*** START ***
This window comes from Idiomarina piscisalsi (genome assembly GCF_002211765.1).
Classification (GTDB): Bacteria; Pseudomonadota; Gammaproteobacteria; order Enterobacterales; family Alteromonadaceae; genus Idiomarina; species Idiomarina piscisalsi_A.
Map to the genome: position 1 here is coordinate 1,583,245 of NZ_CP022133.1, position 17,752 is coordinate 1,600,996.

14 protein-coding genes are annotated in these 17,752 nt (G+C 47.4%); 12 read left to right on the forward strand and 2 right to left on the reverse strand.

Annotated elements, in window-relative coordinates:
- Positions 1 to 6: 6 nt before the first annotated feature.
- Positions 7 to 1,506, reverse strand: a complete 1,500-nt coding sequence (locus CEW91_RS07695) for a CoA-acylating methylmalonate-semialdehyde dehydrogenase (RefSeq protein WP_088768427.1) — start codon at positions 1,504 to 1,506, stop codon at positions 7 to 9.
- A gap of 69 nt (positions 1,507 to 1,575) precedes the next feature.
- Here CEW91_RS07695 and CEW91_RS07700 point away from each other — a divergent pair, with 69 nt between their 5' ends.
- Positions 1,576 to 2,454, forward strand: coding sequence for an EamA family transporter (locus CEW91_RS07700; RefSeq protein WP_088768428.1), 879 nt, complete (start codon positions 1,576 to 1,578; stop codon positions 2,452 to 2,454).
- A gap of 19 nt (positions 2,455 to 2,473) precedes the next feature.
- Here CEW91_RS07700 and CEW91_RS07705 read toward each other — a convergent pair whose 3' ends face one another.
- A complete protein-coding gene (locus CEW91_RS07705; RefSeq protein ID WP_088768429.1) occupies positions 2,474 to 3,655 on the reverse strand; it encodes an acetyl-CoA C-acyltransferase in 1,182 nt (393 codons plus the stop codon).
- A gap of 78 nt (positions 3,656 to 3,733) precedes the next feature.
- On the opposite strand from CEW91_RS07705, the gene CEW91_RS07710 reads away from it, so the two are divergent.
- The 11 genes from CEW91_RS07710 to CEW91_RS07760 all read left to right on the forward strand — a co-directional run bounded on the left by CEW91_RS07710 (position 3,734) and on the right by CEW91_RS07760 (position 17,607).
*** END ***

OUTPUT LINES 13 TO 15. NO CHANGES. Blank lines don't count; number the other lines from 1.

- A complete protein-coding gene (locus CEW91_RS07705; RefSeq protein ID WP_088768429.1) occupies positions 2,474 to 3,655 on the reverse strand; it encodes an acetyl-CoA C-acyltransferase in 1,182 nt (393 codons plus the stop codon).
- A gap of 78 nt (positions 3,656 to 3,733) precedes the next feature.
- On the opposite strand from CEW91_RS07705, the gene CEW91_RS07710 reads away from it, so the two are divergent.